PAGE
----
Tutors don masks to boost nurse training

Nursing tutors at the University of Surrey are planning to make themselves unrecognisable in a bid to boost students’ skills.

Donning silicon face masks and full costumes, including false hands, torsos and feet, they will become “patients” with realistic symptoms.

They say they will be able to cover four hours of teaching in 20 minutes.

It would help with students’ communication and self-confidence, said adult-care tutor Dr Maria Miklaucich.


“The tutor represents a patient as a real-life character with a personality, a health condition and record as well as a life history, family members and extended family,” said Dr Miklaucich.

“By creating a real-life learning experience, students have the opportunity to use and practise their skills, such as communication, caring and practical skills.”

The university currently uses actors or manikins – life-sized anatomical models – to represent patients and relatives, but students have said they sometimes find it hard to immerse themselves in the experience “due to a lack of realistic, spontaneous communication”.

Trainee nurses will get the chance to perform simple procedures on realistic “patients”

Instead, the tutors who put on the masks would draw on their professional experience to better reflect the reality of working as a nurse in a hospital or clinic, said Dr Miklaucich.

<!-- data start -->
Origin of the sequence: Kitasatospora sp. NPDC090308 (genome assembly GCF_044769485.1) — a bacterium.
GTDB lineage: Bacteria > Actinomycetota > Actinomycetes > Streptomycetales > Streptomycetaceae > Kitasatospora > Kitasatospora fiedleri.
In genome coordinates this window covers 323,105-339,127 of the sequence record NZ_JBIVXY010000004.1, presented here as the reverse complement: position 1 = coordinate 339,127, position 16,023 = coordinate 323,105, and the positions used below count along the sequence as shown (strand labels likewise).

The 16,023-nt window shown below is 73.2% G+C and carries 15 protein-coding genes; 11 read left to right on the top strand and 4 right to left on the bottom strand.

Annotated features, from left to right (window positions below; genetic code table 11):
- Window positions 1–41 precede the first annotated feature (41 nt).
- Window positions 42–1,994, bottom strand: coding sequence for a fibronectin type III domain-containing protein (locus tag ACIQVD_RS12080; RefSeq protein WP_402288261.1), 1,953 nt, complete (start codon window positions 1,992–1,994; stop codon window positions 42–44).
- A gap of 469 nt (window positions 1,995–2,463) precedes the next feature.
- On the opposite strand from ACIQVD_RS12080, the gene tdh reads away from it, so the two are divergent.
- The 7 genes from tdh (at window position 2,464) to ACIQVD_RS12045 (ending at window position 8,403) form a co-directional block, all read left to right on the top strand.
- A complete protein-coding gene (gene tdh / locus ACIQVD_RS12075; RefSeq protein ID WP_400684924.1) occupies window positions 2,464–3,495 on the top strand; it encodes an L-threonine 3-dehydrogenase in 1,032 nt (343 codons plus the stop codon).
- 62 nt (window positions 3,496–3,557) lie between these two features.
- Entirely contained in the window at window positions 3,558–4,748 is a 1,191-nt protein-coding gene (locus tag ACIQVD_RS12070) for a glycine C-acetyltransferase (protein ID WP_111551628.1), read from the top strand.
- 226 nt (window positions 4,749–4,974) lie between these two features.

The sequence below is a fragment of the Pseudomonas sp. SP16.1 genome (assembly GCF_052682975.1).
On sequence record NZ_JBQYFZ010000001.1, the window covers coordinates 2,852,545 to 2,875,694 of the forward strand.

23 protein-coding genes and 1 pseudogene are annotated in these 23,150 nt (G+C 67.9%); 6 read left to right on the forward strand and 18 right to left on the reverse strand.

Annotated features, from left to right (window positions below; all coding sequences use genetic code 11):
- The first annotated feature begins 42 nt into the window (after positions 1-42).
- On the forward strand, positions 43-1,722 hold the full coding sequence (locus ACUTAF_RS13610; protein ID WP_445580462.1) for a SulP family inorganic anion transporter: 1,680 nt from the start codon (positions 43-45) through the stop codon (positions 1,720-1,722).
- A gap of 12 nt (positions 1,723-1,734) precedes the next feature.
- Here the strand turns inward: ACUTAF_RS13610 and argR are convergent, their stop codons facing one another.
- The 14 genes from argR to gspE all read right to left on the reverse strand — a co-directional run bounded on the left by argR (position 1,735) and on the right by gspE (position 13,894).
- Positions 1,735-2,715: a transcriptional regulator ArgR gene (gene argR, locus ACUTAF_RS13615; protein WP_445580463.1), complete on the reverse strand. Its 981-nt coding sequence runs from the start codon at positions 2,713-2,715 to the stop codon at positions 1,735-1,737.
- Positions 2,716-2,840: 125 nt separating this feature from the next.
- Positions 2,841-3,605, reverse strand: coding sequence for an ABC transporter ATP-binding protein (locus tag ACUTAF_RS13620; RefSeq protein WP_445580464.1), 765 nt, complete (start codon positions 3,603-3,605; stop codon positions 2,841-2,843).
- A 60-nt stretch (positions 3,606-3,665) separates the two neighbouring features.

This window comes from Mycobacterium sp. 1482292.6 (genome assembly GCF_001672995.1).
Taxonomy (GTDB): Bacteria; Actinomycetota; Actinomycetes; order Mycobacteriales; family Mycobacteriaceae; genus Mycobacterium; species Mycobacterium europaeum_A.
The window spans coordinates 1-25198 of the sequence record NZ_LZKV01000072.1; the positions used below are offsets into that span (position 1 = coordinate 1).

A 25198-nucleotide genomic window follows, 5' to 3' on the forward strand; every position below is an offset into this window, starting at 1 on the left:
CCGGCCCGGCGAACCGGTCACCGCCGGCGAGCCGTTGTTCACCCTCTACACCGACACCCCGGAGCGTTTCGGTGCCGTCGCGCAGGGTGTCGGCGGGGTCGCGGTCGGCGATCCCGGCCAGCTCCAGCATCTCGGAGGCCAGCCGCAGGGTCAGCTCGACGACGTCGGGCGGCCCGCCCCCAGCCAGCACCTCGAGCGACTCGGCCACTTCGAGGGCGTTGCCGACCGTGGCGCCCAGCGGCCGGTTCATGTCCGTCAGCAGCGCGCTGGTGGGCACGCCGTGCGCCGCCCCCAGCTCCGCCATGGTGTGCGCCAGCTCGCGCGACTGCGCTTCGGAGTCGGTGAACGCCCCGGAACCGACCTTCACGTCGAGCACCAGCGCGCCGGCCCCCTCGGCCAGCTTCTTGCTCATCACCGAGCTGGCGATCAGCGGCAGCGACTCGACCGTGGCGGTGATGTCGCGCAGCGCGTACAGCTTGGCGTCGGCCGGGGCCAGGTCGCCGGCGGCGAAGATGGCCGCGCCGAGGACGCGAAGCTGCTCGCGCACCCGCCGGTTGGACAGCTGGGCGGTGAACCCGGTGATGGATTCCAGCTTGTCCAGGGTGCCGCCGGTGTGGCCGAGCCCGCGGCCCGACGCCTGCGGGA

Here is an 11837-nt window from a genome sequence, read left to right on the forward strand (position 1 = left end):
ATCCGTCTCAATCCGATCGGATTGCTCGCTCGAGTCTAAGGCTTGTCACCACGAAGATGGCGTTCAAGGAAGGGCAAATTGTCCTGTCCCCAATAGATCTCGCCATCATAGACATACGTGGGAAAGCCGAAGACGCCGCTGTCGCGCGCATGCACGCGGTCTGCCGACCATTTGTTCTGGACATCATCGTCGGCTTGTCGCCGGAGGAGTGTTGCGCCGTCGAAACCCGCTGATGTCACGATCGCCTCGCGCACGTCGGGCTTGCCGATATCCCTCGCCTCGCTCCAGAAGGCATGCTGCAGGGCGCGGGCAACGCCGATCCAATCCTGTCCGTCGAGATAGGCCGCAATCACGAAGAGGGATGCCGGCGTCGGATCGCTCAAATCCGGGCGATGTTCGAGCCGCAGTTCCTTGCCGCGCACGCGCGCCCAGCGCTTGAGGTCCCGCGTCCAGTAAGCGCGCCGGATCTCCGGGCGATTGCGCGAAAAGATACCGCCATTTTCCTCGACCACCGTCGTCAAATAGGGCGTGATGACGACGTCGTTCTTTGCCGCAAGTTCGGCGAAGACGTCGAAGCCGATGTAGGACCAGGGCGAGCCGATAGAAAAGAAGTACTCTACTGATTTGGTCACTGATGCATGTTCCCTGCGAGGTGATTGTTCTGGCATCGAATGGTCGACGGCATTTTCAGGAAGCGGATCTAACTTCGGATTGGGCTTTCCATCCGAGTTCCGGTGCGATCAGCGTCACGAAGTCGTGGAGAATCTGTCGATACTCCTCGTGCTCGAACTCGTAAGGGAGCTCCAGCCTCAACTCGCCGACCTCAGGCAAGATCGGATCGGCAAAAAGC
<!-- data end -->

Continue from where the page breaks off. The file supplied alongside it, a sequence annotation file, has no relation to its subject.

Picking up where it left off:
The tutors hope the new approach will encourage students who “otherwise may not participate” to join in the role-play.

‘Greater insight’

They say the method, known as Mask-Ed, was developed at CQ University in Australia and has been shown to improve students’ theoretical knowledge, practical skills and confidence.

The experience from Australia suggested once students moved on to real-life clinical practice, they could recall how they had managed a particular scenario in the simulated environment, “using their experience, knowledge and skills with greater insight and from an informed perspective”, said Dr Miklaucich.

Surrey tutors piloted the technique last year and believe they are the first in the UK to adopt the technique.

The university hopes to start using it from March to train up to 500 students on nursing degrees, paramedic degrees and training diplomas for operating theatre staff.

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